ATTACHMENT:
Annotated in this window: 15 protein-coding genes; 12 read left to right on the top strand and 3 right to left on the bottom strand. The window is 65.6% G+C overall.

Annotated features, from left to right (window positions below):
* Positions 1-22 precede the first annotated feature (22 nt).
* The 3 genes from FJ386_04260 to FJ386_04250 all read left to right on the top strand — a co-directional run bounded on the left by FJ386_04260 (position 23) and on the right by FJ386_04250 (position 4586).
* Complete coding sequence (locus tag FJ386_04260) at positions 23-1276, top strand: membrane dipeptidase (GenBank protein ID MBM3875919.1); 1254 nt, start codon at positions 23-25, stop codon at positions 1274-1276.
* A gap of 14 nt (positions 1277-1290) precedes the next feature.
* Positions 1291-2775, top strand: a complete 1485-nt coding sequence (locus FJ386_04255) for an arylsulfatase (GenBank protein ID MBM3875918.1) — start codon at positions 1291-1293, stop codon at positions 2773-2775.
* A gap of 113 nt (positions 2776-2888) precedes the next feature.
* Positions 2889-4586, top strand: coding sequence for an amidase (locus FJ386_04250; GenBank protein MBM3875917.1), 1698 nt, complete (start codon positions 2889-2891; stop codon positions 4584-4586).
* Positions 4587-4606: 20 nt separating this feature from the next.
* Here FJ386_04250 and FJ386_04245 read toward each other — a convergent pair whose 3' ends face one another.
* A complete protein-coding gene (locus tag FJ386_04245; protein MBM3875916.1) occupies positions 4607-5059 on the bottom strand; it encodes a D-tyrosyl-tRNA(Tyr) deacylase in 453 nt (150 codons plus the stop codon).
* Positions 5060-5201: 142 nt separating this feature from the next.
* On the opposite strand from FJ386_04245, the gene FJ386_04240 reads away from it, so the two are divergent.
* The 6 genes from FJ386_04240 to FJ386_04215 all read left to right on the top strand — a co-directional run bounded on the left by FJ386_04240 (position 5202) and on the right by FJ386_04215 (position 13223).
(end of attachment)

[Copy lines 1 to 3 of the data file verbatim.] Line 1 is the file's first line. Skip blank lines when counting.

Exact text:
Annotated in this window: 15 protein-coding genes; 12 read left to right on the top strand and 3 right to left on the bottom strand. The window is 65.6% G+C overall.

Annotated features, from left to right (window positions below):
* Positions 1-22 precede the first annotated feature (22 nt).